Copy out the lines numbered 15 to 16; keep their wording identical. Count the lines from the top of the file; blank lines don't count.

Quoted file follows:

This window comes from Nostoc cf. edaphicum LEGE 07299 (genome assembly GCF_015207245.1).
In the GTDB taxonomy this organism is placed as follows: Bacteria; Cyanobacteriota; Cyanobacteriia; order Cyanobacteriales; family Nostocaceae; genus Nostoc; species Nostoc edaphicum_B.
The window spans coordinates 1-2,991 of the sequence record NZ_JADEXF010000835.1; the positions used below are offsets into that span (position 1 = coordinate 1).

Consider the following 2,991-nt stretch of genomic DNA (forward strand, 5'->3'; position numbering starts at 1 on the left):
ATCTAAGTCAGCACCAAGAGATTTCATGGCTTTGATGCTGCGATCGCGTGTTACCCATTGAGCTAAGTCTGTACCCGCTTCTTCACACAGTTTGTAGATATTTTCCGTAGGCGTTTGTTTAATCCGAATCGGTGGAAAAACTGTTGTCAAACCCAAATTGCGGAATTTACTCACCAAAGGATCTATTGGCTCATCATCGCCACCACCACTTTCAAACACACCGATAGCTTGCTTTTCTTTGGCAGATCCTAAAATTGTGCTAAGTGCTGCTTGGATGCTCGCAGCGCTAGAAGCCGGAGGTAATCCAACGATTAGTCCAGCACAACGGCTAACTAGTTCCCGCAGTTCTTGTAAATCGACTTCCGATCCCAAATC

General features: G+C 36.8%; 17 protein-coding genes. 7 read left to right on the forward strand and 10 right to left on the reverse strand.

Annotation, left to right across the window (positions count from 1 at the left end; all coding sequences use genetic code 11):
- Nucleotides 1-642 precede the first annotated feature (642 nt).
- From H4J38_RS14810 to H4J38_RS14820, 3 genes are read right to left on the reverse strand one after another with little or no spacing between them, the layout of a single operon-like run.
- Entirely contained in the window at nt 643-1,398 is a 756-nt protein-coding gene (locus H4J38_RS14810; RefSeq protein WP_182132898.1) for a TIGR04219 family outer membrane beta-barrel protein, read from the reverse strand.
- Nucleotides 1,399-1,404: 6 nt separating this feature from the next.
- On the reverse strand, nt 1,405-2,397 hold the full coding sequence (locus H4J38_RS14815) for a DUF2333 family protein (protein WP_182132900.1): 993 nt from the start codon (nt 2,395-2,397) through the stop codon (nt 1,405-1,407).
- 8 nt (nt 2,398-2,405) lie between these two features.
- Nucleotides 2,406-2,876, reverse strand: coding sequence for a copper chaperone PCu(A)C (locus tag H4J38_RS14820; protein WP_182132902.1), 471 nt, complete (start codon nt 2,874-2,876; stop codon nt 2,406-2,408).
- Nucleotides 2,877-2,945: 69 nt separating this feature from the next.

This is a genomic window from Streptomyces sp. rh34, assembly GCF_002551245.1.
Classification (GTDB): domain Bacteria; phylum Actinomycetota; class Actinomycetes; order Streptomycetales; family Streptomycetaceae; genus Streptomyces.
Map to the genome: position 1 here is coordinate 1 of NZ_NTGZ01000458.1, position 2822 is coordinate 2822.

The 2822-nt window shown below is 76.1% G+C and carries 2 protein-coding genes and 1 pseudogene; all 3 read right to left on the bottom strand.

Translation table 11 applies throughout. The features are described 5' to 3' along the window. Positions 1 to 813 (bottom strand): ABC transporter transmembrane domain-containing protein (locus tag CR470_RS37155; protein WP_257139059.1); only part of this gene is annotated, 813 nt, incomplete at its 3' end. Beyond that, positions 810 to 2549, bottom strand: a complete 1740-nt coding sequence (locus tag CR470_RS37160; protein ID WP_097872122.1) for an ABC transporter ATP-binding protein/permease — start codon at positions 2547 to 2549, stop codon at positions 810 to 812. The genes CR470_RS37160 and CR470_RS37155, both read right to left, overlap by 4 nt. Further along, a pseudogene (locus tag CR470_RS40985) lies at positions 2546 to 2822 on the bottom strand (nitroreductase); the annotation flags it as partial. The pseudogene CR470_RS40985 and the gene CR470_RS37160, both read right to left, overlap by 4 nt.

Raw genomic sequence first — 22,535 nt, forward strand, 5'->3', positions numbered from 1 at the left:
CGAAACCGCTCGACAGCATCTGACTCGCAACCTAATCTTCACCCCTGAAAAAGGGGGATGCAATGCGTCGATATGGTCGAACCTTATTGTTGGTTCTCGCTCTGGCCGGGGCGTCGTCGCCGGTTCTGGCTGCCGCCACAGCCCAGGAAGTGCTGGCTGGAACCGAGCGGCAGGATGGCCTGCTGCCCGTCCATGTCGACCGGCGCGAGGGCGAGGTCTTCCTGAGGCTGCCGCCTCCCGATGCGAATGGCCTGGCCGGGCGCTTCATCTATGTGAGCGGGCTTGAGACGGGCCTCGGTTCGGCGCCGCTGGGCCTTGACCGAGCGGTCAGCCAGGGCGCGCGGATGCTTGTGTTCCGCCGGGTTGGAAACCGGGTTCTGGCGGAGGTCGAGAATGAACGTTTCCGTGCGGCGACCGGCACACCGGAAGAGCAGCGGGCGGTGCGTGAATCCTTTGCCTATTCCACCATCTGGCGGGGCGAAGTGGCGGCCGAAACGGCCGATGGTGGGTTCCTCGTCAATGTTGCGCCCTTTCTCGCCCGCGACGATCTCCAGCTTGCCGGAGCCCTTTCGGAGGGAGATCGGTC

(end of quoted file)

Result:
- Nucleotides 2,877-2,945: 69 nt separating this feature from the next.

This is a genomic window from Streptomyces sp. rh34, assembly GCF_002551245.1.